Dyslexia » Definition of Dyslexia

Definition of Dyslexia

“Dyslexia is a specific learning disability”
  • one specific type of learning disability
  • not the same as the term “learning disability” that qualifies a student for Special Education
  • may exist along with other conditions as attention deficit hyperactivity disorder (ADHD) or an oral language disorder
“…neurological in origin"
  • When a person has dyslexia, their brain works differently.
  • These differences have been shown in studies of the brain.
“characterized by difficulties with accurate and/or fluent word recognition and by poor spelling.”
  • The student misreads common words.
  • The student stumbles over words when reading.
  • A student may read a word correctly once and then misread it another time.
  • The student misspells common words and has problems using spelling rules.
“…difficulties typically result from a deficit in the phonological component of language…”
  • The “phonological component” is the sound system of our language.
  • Problems with these skills lead to problems in learning to read.
  • Surprisingly, intelligence does not always lead to strong reading skills.
  • This explains why a child who does well in other areas can struggle with reading.
Phonological processing abilities include:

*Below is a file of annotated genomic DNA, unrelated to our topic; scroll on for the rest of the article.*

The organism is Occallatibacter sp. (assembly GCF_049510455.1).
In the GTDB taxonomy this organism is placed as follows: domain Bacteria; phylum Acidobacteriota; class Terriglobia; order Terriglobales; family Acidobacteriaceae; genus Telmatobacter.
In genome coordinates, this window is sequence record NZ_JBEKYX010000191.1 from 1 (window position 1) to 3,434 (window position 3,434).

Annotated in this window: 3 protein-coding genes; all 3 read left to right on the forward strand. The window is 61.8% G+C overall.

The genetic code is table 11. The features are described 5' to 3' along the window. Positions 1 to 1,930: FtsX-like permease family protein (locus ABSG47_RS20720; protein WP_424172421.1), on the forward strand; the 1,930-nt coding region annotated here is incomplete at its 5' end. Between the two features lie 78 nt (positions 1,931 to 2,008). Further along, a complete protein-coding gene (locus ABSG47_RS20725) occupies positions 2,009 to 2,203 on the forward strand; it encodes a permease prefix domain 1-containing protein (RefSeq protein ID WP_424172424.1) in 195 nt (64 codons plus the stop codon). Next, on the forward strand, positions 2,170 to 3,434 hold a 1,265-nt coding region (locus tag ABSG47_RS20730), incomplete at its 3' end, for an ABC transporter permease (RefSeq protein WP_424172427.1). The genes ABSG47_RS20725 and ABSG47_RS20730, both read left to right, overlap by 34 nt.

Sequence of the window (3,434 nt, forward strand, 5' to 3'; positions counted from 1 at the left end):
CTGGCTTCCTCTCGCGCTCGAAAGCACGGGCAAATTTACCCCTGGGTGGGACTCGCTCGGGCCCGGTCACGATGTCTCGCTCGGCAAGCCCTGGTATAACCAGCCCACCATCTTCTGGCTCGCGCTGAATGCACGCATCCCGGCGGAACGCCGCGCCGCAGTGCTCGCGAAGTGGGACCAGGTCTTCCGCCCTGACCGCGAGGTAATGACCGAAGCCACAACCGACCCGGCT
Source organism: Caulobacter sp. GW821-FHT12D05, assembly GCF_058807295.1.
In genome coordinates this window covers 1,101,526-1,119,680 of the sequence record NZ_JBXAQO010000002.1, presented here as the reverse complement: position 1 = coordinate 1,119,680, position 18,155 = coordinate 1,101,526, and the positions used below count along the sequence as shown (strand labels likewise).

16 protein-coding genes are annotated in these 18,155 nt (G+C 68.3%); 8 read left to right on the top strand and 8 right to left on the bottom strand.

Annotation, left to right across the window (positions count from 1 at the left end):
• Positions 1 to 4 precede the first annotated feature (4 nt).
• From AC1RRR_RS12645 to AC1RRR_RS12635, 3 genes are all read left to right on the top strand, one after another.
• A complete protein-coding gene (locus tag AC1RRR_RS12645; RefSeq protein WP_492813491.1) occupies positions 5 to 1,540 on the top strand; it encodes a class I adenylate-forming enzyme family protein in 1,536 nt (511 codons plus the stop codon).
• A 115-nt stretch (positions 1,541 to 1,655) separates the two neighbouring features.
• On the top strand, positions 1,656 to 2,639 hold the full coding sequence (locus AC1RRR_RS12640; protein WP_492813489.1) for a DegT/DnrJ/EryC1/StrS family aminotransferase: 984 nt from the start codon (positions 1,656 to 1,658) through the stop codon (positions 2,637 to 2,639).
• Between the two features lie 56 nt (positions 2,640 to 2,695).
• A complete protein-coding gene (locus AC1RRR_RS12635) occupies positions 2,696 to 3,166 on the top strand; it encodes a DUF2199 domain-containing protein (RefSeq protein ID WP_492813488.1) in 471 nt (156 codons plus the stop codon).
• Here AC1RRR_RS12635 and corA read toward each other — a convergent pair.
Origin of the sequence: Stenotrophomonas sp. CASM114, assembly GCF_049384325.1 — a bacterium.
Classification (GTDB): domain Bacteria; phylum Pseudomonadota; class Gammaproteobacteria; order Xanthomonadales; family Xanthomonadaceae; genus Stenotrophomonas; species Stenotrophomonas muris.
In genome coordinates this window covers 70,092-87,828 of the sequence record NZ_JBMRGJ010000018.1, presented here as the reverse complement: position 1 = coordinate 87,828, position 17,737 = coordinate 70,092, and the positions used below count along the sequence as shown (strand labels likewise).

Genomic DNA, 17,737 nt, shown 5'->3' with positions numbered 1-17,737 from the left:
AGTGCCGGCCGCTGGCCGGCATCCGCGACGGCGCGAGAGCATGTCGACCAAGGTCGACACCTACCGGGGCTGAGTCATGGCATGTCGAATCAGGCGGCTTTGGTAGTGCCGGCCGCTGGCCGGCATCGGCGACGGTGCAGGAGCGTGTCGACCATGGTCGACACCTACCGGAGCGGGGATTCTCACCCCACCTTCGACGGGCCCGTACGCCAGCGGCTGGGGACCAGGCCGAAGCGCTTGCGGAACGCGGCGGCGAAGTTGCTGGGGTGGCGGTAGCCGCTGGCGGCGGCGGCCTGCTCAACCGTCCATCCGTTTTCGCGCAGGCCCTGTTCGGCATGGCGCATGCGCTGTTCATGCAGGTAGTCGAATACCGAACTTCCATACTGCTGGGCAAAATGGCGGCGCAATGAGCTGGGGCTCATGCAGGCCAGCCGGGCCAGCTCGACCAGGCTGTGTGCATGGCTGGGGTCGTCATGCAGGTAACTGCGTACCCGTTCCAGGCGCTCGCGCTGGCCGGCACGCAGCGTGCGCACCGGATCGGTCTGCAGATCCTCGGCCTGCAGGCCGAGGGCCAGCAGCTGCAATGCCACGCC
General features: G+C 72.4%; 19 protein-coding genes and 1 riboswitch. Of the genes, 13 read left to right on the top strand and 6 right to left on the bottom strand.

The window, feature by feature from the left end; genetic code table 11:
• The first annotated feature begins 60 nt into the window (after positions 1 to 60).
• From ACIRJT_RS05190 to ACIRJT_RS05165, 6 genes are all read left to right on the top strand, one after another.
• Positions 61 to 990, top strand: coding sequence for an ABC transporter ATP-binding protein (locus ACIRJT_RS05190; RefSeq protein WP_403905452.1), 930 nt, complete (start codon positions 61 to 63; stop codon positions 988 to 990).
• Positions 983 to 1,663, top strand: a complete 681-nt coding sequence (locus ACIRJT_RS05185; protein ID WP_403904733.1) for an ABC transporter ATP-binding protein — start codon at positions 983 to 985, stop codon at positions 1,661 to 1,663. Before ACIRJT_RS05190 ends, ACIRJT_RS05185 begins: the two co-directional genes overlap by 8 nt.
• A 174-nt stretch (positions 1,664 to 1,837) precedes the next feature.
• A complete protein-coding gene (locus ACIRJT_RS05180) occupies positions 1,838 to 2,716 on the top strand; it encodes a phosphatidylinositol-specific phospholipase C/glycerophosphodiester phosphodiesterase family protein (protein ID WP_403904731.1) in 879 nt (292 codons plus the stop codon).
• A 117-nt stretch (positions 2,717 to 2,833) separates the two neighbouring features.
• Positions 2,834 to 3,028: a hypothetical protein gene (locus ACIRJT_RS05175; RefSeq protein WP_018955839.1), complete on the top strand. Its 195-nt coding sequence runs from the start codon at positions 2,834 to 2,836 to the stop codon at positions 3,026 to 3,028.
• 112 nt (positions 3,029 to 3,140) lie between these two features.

• phonemic awareness
  • phonological memory
  • rapid naming
“…unexpected in relation to other cognitive abilities and the provision of effective classroom instruction”
  • it is a surprise that the child struggles to read
  • good reading is not predicted by
    • age
    • intelligence
    • other abilities in school
  • Good classroom instruction is important!
  • Watching how the student responds to good instruction can lead to earlier intervention.
“…secondary consequences may include problems in reading comprehension and reduced reading experience that can impede growth of vocabulary and background knowledge”
  • Recognizes that if a child struggles to read, that child will read less.
  • A child, who reads less, does not “practice” and does not improve as quickly as classmates.
  • A child who reads less learns fewer vocabulary words for reading comprehension.